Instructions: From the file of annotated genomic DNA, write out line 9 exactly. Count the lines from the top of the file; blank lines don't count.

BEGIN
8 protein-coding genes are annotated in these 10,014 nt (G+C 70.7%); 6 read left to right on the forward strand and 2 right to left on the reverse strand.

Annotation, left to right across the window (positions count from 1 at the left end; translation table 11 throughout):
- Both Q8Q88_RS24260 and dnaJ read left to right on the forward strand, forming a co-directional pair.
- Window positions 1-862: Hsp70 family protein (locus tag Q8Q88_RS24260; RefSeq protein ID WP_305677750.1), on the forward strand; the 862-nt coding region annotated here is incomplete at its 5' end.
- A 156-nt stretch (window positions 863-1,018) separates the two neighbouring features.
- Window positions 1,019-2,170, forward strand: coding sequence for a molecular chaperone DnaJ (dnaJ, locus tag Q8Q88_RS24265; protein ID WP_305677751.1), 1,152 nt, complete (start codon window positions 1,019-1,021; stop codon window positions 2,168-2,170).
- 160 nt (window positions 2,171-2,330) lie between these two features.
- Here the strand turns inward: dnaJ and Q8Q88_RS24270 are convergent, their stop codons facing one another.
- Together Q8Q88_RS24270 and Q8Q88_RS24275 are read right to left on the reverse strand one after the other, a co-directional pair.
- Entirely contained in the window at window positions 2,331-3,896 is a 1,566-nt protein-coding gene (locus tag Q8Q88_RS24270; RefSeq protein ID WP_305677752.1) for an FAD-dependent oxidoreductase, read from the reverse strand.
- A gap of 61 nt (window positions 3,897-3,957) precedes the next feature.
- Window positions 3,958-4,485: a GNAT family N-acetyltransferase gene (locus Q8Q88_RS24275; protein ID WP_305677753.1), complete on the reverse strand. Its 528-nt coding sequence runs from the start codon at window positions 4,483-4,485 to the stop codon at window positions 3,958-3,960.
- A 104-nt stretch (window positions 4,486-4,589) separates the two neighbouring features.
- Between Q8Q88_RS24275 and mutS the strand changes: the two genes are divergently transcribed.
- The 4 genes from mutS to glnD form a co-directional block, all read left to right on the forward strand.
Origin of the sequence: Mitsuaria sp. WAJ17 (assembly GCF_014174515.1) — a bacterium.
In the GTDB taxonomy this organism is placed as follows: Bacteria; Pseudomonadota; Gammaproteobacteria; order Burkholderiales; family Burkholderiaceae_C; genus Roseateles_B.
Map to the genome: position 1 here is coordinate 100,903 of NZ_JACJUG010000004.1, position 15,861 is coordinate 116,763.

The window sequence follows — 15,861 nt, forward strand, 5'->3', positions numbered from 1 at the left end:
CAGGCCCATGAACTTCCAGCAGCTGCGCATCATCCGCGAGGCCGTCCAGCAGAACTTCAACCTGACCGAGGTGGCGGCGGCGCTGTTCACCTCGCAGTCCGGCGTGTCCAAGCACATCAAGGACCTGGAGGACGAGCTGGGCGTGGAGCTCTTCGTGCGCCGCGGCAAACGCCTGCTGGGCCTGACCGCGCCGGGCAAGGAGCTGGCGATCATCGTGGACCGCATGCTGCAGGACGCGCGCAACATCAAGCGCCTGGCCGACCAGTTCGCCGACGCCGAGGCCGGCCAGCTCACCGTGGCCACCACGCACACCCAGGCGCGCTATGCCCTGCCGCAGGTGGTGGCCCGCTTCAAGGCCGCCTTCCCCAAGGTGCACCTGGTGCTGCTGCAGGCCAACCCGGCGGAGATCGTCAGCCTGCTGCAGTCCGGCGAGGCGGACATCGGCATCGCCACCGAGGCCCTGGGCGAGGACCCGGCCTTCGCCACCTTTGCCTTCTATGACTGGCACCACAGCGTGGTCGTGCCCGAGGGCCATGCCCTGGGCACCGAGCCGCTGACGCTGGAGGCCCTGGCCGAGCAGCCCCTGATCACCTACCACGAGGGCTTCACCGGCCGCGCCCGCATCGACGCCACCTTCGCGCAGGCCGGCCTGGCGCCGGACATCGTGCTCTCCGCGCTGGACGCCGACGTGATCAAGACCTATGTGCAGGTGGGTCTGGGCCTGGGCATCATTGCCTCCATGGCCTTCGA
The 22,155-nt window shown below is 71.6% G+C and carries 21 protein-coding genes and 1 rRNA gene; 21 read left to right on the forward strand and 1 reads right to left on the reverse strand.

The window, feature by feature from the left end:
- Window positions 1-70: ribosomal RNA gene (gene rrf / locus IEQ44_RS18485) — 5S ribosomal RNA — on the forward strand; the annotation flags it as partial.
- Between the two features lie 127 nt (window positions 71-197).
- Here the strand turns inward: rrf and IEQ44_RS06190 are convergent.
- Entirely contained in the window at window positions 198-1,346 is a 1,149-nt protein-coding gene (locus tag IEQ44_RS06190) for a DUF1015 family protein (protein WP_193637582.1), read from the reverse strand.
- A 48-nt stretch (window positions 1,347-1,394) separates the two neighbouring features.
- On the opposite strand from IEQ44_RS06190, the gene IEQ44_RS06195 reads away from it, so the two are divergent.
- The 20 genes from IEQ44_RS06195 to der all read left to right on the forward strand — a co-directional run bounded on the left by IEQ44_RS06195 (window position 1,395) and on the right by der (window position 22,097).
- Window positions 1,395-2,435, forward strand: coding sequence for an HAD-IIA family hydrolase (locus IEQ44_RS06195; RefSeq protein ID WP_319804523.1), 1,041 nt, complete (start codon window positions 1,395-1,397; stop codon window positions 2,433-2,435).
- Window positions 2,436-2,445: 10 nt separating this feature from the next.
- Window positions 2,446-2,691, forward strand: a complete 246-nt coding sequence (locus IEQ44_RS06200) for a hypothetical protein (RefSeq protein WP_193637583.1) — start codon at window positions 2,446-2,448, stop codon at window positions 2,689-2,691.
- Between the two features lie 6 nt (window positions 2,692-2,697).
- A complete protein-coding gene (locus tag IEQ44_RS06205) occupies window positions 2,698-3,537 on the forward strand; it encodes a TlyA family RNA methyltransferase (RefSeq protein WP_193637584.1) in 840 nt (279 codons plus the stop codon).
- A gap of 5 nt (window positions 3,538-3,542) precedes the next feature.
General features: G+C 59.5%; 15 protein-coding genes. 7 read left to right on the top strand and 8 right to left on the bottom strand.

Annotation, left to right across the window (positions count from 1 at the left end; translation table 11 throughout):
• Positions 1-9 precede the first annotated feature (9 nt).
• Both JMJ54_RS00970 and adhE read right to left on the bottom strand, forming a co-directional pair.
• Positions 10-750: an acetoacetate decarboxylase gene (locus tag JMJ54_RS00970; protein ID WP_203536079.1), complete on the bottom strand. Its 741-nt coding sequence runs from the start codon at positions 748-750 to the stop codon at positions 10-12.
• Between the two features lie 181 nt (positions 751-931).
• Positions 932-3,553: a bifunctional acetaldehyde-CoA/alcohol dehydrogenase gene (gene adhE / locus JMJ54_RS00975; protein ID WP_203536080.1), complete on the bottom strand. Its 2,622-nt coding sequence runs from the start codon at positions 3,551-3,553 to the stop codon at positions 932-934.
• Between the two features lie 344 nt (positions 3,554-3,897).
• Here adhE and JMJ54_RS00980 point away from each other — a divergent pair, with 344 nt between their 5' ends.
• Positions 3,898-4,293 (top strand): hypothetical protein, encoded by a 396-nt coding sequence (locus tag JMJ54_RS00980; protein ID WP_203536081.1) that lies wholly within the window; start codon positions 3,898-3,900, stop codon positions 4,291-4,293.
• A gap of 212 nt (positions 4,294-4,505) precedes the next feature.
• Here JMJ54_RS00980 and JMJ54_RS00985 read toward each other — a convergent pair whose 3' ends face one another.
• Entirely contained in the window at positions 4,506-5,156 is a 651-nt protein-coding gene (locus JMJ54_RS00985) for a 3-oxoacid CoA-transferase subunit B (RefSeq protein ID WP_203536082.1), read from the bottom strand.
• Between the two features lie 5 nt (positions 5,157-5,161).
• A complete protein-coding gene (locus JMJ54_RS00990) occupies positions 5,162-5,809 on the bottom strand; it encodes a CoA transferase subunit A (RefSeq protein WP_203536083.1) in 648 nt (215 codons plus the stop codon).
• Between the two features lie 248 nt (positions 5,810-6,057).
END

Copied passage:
- Together Q8Q88_RS24270 and Q8Q88_RS24275 are read right to left on the reverse strand one after the other, a co-directional pair.